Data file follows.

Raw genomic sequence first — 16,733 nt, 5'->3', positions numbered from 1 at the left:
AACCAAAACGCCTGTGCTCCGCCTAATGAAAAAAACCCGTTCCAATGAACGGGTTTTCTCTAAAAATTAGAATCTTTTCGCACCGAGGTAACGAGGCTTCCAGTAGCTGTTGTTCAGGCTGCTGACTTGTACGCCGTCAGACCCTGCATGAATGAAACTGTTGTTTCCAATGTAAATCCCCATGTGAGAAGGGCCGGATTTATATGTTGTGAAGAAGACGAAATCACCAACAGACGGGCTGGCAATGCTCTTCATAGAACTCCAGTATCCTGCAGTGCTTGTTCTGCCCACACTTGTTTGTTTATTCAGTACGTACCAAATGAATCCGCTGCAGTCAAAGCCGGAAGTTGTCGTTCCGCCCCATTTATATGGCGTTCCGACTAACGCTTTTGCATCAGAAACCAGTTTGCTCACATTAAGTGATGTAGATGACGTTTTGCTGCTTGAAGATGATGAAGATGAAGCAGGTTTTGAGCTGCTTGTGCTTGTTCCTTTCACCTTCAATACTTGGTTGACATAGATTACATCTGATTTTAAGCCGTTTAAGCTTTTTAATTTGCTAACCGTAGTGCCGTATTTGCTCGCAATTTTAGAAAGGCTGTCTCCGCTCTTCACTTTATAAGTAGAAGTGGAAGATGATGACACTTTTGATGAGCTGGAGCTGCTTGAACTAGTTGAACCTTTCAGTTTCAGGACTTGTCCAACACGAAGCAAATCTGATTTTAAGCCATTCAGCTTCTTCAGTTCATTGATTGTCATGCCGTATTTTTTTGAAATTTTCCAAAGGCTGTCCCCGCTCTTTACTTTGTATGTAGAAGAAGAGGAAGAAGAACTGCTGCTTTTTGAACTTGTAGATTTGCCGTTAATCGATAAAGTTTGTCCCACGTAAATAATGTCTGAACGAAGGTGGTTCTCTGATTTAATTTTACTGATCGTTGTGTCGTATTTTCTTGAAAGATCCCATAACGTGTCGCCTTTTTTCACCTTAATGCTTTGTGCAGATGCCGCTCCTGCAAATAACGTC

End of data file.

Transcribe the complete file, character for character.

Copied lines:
Raw genomic sequence first — 16,733 nt, 5'->3', positions numbered from 1 at the left:
AACCAAAACGCCTGTGCTCCGCCTAATGAAAAAAACCCGTTCCAATGAACGGGTTTTCTCTAAAAATTAGAATCTTTTCGCACCGAGGTAACGAGGCTTCCAGTAGCTGTTGTTCAGGCTGCTGACTTGTACGCCGTCAGACCCTGCATGAATGAAACTGTTGTTTCCAATGTAAATCCCCATGTGAGAAGGGCCGGATTTATATGTTGTGAAGAAGACGAAATCACCAACAGACGGGCTGGCAATGCTCTTCATAGAACTCCAGTATCCTGCAGTGCTTGTTCTGCCCACACTTGTTTGTTTATTCAGTACGTACCAAATGAATCCGCTGCAGTCAAAGCCGGAAGTTGTCGTTCCGCCCCATTTATATGGCGTTCCGACTAACGCTTTTGCATCAGAAACCAGTTTGCTCACATTAAGTGATGTAGATGACGTTTTGCTGCTTGAAGATGATGAAGATGAAGCAGGTTTTGAGCTGCTTGTGCTTGTTCCTTTCACCTTCAATACTTGGTTGACATAGATTACATCTGATTTTAAGCCGTTTAAGCTTTTTAATTTGCTAACCGTAGTGCCGTATTTGCTCGCAATTTTAGAAAGGCTGTCTCCGCTCTTCACTTTATAAGTAGAAGTGGAAGATGATGACACTTTTGATGAGCTGGAGCTGCTTGAACTAGTTGAACCTTTCAGTTTCAGGACTTGTCCAACACGAAGCAAATCTGATTTTAAGCCATTCAGCTTCTTCAGTTCATTGATTGTCATGCCGTATTTTTTTGAAATTTTCCAAAGGCTGTCCCCGCTCTTTACTTTGTATGTAGAAGAAGAGGAAGAAGAACTGCTGCTTTTTGAACTTGTAGATTTGCCGTTAATCGATAAAGTTTGTCCCACGTAAATAATGTCTGAACGAAGGTGGTTCTCTGATTTAATTTTACTGATCGTTGTGTCGTATTTTCTTGAAAGATCCCATAACGTGTCGCCTTTTTTCACCTTAATGCTTTGTGCAGATGCCGCTCCTGCAAATAACGTC